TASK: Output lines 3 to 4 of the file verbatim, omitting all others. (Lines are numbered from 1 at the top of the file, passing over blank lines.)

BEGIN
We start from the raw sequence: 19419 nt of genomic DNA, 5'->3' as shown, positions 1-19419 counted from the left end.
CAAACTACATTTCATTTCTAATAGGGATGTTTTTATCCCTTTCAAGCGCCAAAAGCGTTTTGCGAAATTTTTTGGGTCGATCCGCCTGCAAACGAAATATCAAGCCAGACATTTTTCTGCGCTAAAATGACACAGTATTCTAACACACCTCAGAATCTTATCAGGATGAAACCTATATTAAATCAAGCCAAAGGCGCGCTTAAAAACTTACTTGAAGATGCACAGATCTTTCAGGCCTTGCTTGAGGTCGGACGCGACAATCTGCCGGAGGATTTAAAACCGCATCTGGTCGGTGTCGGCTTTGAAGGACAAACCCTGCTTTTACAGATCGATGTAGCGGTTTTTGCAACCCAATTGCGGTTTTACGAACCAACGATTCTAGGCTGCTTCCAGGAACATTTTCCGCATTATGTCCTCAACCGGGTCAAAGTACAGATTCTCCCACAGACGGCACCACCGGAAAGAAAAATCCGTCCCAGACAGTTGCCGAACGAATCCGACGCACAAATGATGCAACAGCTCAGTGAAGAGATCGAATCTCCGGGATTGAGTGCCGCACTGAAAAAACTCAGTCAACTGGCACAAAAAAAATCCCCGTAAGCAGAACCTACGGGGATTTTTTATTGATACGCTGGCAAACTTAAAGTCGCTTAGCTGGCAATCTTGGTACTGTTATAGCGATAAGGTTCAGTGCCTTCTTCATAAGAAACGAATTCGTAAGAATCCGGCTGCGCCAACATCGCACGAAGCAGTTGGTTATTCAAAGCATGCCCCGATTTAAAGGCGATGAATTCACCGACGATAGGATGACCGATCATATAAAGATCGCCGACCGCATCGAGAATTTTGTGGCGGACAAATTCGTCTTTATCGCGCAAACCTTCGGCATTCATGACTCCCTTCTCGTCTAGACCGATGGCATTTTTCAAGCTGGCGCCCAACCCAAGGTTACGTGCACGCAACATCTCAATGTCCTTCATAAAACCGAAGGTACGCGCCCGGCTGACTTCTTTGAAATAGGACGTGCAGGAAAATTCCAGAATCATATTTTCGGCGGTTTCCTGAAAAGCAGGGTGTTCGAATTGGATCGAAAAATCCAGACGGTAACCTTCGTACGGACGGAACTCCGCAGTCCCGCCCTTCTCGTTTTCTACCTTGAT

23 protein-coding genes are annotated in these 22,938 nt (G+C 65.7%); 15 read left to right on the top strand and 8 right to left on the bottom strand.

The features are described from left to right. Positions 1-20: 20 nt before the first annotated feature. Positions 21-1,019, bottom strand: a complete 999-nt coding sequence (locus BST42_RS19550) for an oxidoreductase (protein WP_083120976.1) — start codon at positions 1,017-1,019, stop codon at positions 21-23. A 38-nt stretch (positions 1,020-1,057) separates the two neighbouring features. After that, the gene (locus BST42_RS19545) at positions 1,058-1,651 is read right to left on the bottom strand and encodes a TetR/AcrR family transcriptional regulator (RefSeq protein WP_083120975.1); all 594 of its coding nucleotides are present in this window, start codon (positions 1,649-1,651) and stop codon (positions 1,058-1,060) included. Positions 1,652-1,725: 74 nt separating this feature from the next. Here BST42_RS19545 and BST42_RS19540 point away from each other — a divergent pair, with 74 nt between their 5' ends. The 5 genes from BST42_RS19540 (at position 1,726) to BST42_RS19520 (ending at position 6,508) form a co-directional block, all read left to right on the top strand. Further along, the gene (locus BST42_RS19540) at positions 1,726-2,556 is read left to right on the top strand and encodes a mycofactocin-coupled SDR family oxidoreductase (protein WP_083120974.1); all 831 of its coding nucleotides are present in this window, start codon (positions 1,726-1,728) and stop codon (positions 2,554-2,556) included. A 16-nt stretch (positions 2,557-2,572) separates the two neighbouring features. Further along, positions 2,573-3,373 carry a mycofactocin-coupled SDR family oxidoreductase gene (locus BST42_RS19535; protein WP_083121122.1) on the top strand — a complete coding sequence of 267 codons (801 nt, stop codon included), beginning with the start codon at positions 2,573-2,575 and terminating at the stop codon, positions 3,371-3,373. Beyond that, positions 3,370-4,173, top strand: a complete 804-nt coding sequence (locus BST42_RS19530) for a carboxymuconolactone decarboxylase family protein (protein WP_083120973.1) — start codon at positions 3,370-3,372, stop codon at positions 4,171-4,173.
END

23 protein-coding genes are annotated in these 22,938 nt (G+C 65.7%); 15 read left to right on the top strand and 8 right to left on the bottom strand.

The features are described from left to right. Positions 1-20: 20 nt before the first annotated feature. Positions 21-1,019, bottom strand: a complete 999-nt coding sequence (locus BST42_RS19550) for an oxidoreductase (protein WP_083120976.1) — start codon at positions 1,017-1,019, stop codon at positions 21-23. A 38-nt stretch (positions 1,020-1,057) separates the two neighbouring features. After that, the gene (locus BST42_RS19545) at positions 1,058-1,651 is read right to left on the bottom strand and encodes a TetR/AcrR family transcriptional regulator (RefSeq protein WP_083120975.1); all 594 of its coding nucleotides are present in this window, start codon (positions 1,649-1,651) and stop codon (positions 1,058-1,060) included. Positions 1,652-1,725: 74 nt separating this feature from the next. Here BST42_RS19545 and BST42_RS19540 point away from each other — a divergent pair, with 74 nt between their 5' ends. The 5 genes from BST42_RS19540 (at position 1,726) to BST42_RS19520 (ending at position 6,508) form a co-directional block, all read left to right on the top strand. Further along, the gene (locus BST42_RS19540) at positions 1,726-2,556 is read left to right on the top strand and encodes a mycofactocin-coupled SDR family oxidoreductase (protein WP_083120974.1); all 831 of its coding nucleotides are present in this window, start codon (positions 1,726-1,728) and stop codon (positions 2,554-2,556) included. A 16-nt stretch (positions 2,557-2,572) separates the two neighbouring features. Further along, positions 2,573-3,373 carry a mycofactocin-coupled SDR family oxidoreductase gene (locus BST42_RS19535; protein WP_083121122.1) on the top strand — a complete coding sequence of 267 codons (801 nt, stop codon included), beginning with the start codon at positions 2,573-2,575 and terminating at the stop codon, positions 3,371-3,373. Beyond that, positions 3,370-4,173, top strand: a complete 804-nt coding sequence (locus BST42_RS19530) for a carboxymuconolactone decarboxylase family protein (protein WP_083120973.1) — start codon at positions 3,370-3,372, stop codon at positions 4,171-4,173.